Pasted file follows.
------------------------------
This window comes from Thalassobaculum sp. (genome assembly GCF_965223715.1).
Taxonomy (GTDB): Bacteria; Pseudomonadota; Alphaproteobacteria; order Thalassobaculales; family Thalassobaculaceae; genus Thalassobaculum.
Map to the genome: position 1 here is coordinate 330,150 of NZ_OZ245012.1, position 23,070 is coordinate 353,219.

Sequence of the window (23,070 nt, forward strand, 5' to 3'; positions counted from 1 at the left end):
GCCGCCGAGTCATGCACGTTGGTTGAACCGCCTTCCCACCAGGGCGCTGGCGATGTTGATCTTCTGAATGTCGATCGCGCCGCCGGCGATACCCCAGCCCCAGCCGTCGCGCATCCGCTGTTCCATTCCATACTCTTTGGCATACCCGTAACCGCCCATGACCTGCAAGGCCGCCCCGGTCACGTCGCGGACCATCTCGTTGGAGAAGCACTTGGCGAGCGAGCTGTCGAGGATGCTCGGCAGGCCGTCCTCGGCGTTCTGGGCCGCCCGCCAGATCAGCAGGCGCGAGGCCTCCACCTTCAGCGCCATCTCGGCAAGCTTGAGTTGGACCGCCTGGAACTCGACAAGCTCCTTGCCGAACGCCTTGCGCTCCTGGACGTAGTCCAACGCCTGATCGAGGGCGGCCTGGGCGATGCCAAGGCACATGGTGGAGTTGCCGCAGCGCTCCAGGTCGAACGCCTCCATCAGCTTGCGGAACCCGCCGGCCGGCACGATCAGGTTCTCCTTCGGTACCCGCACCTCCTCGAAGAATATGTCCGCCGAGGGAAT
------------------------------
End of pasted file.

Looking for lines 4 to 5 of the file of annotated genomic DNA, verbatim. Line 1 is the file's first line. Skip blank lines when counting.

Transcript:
Sequence of the window (23,070 nt, forward strand, 5' to 3'; positions counted from 1 at the left end):
GCCGCCGAGTCATGCACGTTGGTTGAACCGCCTTCCCACCAGGGCGCTGGCGATGTTGATCTTCTGAATGTCGATCGCGCCGCCGGCGATACCCCAGCCCCAGCCGTCGCGCATCCGCTGTTCCATTCCATACTCTTTGGCATACCCGTAACCGCCCATGACCTGCAAGGCCGCCCCGGTCACGTCGCGGACCATCTCGTTGGAGAAGCACTTGGCGAGCGAGCTGTCGAGGATGCTCGGCAGGCCGTCCTCGGCGTTCTGGGCCGCCCGCCAGATCAGCAGGCGCGAGGCCTCCACCTTCAGCGCCATCTCGGCAAGCTTGAGTTGGACCGCCTGGAACTCGACAAGCTCCTTGCCGAACGCCTTGCGCTCCTGGACGTAGTCCAACGCCTGATCGAGGGCGGCCTGGGCGATGCCAAGGCACATGGTGGAGTTGCCGCAGCGCTCCAGGTCGAACGCCTCCATCAGCTTGCGGAACCCGCCGGCCGGCACGATCAGGTTCTCCTTCGGTACCCGCACCTCCTCGAAGAATATGTCCGCCGAGGGAAT